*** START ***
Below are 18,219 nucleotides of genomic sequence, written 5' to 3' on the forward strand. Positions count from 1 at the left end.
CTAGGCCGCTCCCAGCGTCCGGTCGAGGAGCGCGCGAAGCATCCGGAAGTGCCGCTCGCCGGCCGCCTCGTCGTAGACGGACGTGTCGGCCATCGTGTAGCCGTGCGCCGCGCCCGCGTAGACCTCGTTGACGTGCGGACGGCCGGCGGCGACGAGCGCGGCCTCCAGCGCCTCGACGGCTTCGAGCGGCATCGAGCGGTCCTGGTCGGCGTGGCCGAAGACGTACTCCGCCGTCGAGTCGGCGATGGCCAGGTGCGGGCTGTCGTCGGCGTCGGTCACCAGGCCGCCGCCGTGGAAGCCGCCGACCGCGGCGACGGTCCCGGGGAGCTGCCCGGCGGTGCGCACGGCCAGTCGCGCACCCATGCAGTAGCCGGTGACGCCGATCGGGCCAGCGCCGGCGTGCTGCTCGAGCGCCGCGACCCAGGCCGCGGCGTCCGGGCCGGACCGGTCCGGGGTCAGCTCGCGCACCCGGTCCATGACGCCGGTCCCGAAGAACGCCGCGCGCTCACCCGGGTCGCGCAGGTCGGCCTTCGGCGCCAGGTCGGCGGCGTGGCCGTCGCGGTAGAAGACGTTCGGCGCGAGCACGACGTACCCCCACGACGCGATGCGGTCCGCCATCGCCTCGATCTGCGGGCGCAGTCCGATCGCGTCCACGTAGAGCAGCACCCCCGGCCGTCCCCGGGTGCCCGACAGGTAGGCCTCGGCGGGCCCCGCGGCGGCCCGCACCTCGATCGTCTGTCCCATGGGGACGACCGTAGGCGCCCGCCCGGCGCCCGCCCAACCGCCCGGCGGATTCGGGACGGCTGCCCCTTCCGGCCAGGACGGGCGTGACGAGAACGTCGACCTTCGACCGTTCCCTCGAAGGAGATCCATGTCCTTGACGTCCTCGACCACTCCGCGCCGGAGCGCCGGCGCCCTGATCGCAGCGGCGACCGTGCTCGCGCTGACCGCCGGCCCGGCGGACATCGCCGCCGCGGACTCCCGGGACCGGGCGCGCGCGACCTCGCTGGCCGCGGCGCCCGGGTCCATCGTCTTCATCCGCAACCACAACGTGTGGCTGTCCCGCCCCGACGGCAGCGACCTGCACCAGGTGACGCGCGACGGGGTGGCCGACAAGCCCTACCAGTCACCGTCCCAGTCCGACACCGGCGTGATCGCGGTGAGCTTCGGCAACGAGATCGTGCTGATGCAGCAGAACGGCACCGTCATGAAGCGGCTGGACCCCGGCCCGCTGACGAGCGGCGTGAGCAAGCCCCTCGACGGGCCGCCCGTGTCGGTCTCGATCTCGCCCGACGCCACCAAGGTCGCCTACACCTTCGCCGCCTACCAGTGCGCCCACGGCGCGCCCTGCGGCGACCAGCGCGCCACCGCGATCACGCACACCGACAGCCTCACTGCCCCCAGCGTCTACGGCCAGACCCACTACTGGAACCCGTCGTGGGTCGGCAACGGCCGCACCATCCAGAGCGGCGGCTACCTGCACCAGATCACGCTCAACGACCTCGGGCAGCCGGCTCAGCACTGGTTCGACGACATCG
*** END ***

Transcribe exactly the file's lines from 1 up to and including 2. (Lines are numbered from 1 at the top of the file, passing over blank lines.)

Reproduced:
Below are 18,219 nucleotides of genomic sequence, written 5' to 3' on the forward strand. Positions count from 1 at the left end.
CTAGGCCGCTCCCAGCGTCCGGTCGAGGAGCGCGCGAAGCATCCGGAAGTGCCGCTCGCCGGCCGCCTCGTCGTAGACGGACGTGTCGGCCATCGTGTAGCCGTGCGCCGCGCCCGCGTAGACCTCGTTGACGTGCGGACGGCCGGCGGCGACGAGCGCGGCCTCCAGCGCCTCGACGGCTTCGAGCGGCATCGAGCGGTCCTGGTCGGCGTGGCCGAAGACGTACTCCGCCGTCGAGTCGGCGATGGCCAGGTGCGGGCTGTCGTCGGCGTCGGTCACCAGGCCGCCGCCGTGGAAGCCGCCGACCGCGGCGACGGTCCCGGGGAGCTGCCCGGCGGTGCGCACGGCCAGTCGCGCACCCATGCAGTAGCCGGTGACGCCGATCGGGCCAGCGCCGGCGTGCTGCTCGAGCGCCGCGACCCAGGCCGCGGCGTCCGGGCCGGACCGGTCCGGGGTCAGCTCGCGCACCCGGTCCATGACGCCGGTCCCGAAGAACGCCGCGCGCTCACCCGGGTCGCGCAGGTCGGCCTTCGGCGCCAGGTCGGCGGCGTGGCCGTCGCGGTAGAAGACGTTCGGCGCGAGCACGACGTACCCCCACGACGCGATGCGGTCCGCCATCGCCTCGATCTGCGGGCGCAGTCCGATCGCGTCCACGTAGAGCAGCACCCCCGGCCGTCCCCGGGTGCCCGACAGGTAGGCCTCGGCGGGCCCCGCGGCGGCCCGCACCTCGATCGTCTGTCCCATGGGGACGACCGTAGGCGCCCGCCCGGCGCCCGCCCAACCGCCCGGCGGATTCGGGACGGCTGCCCCTTCCGGCCAGGACGGGCGTGACGAGAACGTCGACCTTCGACCGTTCCCTCGAAGGAGATCCATGTCCTTGACGTCCTCGACCACTCCGCGCCGGAGCGCCGGCGCCCTGATCGCAGCGGCGACCGTGCTCGCGCTGACCGCCGGCCCGGCGGACATCGCCGCCGCGGACTCCCGGGACCGGGCGCGCGCGACCTCGCTGGCCGCGGCGCCCGGGTCCATCGTCTTCATCCGCAACCACAACGTGTGGCTGTCCCGCCCCGACGGCAGCGACCTGCACCAGGTGACGCGCGACGGGGTGGCCGACAAGCCCTACCAGTCACCGTCCCAGTCCGACACCGGCGTGATCGCGGTGAGCTTCGGCAACGAGATCGTGCTGATGCAGCAGAACGGCACCGTCATGAAGCGGCTGGACCCCGGCCCGCTGACGAGCGGCGTGAGCAAGCCCCTCGACGGGCCGCCCGTGTCGGTCTCGATCTCGCCCGACGCCACCAAGGTCGCCTACACCTTCGCCGCCTACCAGTGCGCCCACGGCGCGCCCTGCGGCGACCAGCGCGCCACCGCGATCACGCACACCGACAGCCTCACTGCCCCCAGCGTCTACGGCCAGACCCACTACTGGAACCCGTCGTGGGTCGGCAACGGCCGCACCATCCAGAGCGGCGGCTACCTGCACCAGATCACGCTCAACGACCTCGGGCAGCCGGCTCAGCACTGGTTCGACGACATCG